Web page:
When a Pop Culture Entrée Becomes a Tasty Side Dish


There’s a popular meme featuring a wild-eyed Britney Spears sporting a shaved head and wielding an umbrella with unhinged menace. It reads: If Britney can make it through 2007, I can make it through this day — a modern day version of “This too shall pass.” And, indeed, Spears defied the odds and, six years later, has slowly made a solid comeback. Sort of.

The pop stars of the late ‘90s and early aughts have all passed their peaks. And though they might maintain crumbs of relevancy, they will never return to the veritable bull markets of their former careers. Christina Aguilera, if you don’t count most of the nose-pierced Dirrty-era, maxed out at “Lady Marmalade,” perhaps even a little earlier. Despite a discography spanning ten years, Mandy Moore was a one-hit wonder who stayed in pop culture riding the coattails of an equally ho-hum acting career. Jessica Simpson’s public persona, from TV shows to licensing deals, surely overshadows what little impact she had on the face of music when she was actually making it. And these are the good ones, the cream of the crop, the names you still even bother to remember.

Out of all of these women, Britney Spears – despite her public meltdowns, alleged meth abuse, a few hasty marriages and the sloppy divorces that followed  —  has kept her skin in the game, opting out of judging singing competitions on television in favor of getting the kids on the dance floor to varying degrees of success. (Save for a one season stint on X-Factor, for which she was paid a whopping 15 million to sit with agape mouth.) Which, as it turns out, has left her as vulnerable to our judgment as soft-shelled crabs during harvesting season.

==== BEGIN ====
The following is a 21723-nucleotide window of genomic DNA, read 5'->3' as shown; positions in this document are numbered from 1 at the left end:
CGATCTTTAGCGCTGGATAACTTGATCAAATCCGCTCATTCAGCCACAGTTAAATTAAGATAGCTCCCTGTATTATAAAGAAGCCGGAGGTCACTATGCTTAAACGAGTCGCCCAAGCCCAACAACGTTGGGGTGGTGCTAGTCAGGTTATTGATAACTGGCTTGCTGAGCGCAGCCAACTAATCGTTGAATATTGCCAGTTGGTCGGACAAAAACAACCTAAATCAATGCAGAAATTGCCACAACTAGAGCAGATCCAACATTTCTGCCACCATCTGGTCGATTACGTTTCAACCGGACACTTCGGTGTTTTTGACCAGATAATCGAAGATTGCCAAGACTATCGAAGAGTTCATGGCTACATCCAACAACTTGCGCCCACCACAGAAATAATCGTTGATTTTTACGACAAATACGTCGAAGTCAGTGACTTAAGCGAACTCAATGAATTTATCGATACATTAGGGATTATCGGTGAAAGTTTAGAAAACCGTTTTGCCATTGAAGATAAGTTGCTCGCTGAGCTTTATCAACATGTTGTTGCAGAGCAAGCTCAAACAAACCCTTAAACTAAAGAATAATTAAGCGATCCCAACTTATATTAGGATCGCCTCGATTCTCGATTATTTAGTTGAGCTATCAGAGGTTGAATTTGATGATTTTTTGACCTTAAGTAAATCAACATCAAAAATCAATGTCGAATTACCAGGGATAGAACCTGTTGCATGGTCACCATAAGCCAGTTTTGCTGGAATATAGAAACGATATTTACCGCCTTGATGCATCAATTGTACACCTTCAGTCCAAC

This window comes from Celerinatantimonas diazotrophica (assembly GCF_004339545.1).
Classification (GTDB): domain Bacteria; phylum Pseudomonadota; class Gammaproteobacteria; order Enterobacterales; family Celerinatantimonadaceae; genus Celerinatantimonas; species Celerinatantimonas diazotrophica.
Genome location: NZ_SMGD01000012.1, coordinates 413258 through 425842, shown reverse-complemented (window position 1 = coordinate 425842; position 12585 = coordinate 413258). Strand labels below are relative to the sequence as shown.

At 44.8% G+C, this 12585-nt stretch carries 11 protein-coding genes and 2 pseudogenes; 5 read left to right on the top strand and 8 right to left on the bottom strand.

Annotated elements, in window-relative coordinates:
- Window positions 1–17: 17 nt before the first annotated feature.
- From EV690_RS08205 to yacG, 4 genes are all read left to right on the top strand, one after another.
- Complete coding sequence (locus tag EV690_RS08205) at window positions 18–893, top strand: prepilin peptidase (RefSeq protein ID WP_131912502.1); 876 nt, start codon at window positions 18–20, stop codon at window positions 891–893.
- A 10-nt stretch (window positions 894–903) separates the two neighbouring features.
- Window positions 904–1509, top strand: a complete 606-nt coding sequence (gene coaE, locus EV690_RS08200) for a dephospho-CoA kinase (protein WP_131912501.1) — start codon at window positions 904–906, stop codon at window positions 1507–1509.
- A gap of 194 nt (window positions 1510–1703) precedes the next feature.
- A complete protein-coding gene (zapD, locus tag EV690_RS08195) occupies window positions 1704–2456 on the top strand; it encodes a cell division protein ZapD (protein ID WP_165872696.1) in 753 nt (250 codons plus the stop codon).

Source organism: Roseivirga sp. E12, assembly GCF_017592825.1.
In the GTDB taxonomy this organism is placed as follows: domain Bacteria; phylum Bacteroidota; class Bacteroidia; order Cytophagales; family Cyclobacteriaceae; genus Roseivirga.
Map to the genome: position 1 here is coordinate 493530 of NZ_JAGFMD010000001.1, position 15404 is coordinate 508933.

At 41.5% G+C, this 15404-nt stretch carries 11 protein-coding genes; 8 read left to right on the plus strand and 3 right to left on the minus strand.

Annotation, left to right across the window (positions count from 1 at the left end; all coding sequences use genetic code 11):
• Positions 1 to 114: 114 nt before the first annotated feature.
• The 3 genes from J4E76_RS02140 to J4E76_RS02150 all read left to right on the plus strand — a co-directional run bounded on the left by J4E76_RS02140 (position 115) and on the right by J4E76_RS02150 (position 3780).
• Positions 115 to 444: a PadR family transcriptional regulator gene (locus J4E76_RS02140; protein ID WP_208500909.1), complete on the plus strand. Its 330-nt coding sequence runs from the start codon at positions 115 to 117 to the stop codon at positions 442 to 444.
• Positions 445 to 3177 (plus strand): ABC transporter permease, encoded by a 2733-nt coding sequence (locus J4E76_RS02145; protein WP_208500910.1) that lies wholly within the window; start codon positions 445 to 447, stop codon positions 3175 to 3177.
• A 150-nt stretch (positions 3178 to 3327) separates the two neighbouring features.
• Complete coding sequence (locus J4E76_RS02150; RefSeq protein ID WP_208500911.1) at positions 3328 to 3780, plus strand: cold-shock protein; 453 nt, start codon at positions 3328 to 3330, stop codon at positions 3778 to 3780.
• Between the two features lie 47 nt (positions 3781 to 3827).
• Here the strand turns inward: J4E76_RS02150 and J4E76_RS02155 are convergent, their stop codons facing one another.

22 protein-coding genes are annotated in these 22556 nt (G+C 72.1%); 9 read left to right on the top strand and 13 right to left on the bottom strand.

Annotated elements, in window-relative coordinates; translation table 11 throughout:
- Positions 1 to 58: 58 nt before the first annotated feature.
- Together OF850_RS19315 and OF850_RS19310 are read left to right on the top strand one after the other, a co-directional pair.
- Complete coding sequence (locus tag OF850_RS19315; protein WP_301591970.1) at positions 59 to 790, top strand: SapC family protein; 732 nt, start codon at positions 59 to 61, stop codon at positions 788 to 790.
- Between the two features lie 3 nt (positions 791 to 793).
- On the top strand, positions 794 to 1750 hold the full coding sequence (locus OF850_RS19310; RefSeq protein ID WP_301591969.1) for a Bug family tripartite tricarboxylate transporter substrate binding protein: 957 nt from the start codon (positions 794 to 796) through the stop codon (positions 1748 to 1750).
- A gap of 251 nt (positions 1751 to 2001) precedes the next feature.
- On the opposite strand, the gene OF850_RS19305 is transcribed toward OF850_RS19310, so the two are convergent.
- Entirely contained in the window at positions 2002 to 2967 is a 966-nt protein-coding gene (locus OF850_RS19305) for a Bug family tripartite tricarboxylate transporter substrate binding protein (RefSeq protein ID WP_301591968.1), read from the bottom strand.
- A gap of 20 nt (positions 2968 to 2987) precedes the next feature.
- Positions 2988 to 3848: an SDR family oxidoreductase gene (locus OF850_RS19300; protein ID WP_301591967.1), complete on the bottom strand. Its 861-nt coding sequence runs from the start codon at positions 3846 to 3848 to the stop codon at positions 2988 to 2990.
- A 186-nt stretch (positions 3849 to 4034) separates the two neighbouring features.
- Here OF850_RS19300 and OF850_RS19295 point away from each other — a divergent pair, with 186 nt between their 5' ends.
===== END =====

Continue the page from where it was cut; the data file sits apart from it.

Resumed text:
To our credit, we have patiently endured Britney’s clunky reinventions, tolerating the countless bad tracks laced with paper-thin vocals in exchange for the occasional fist-pumping club hit. Though her name retains some value, the limitations of her talent have become increasingly apparent over the years. Watching her dance is no longer the sexy, seamless hip shaking I remember practicing in the mirror, but more akin to witnessing a painful rehabilitation session, where a star athlete who’s torn their ACL is learning how to walk on a new knee. It’s almost uncomfortable to watch, like seeing your parent get back in the dating game as a senior citizen.

Britney’s appearance on Will.i.am’s “Scream and Shout” afforded her admirers new hope. Sure, her voice was incidental to the success of the song, an integer in an Auto-Tune algorithm, but she’s still here. With the recent announcement Will.i.am will executive produce Spears’ new album, the future is brighter still. Well, maybe not 2001-bright, but definitely not the dark pit of 2007. — Jenny Bahn


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